Health system leaders are right that decisions about care should be “evidence based” – grounded in what we know works to make people healthier and ensure they have a positive experience in their care journey.
But, what counts as “evidence”?
Most people agree that clinical data plays an important role, through population health statistics, academic research on health administration, etc.
Just as important, however, is evidence from people as they work their way through the health system – patients as well as their friends or family caregivers.
Patients and caregivers have unique and important perspectives that help improve services. Their experiences tell us what’s working, what needs to be improved for patients, and how it can be improved. That’s why there’s a growing interest in public involvement or “patient engagement” in healthcare, and a recognition that it leads to better decisions about how to better deliver health services for patients and their families.
I was recently asked to be part of an expert panel discussion on patient engagement, organized by the Canadian Institutes of Health Research (CIHR) and Health Canada. Other panelists were:
- Dr. Robert Cushman, former CEO of the Champlain Local Health Integration Network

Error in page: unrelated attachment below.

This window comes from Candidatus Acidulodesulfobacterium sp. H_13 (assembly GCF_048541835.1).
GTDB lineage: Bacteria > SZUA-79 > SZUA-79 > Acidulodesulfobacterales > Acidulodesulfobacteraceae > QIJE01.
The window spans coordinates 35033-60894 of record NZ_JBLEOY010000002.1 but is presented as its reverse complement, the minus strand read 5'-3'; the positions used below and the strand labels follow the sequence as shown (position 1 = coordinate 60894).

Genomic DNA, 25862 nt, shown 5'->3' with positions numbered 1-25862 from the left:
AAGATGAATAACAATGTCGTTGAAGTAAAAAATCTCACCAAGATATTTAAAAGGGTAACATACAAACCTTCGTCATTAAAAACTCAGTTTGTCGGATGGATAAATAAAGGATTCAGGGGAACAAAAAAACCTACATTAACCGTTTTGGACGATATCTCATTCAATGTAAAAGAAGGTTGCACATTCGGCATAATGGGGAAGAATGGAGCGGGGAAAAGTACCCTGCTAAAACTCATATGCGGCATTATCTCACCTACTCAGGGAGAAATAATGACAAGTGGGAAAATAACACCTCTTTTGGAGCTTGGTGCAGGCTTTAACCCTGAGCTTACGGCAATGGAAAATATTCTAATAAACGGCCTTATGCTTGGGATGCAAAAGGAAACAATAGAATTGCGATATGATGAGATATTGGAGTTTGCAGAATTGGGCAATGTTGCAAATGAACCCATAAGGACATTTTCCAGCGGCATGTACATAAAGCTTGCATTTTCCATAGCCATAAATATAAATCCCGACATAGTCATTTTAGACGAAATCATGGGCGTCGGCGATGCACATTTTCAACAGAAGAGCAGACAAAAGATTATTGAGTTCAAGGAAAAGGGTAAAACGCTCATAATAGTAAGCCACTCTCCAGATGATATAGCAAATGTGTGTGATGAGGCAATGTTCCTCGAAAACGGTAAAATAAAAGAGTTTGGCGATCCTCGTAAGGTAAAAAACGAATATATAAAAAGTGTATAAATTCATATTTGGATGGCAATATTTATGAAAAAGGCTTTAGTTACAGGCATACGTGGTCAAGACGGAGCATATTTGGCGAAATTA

- Dr. Andreas Laupacis, Professor, Faculty of Medicine at the University of Toronto
- Robert Leitch, Associate Director in the Marketed Health Products Directorate at Health Canada
- Anne Lyddiatt of the Cochrane Consumer Network
Together with participants, we had an interesting discussion about the myths, realities and challenges of involving the public in healthcare decisions. From the conversation, my two biggest take-aways were that:
- Involving patients leads to better decisions: those that are based on greater sources of evidence, are more patient-centred and are sustainable in the long-term.
- The public can and should be involved in setting direction for health research. Often, their priorities differ from researchers, and focus on areas of highest impact, such as prevention and education.
Ascentum has just finished a large-scale engagement project in Ontario for The Change Foundation about the experiences of seniors with chronic health conditions and their caregivers. This is just one example of how patient engagement is being used to create a more patient-centred healthcare system. The results of this engagement will be released in the upcoming weeks, and when they are we’ll make sure to share them with you here.
- Ellis Westwood -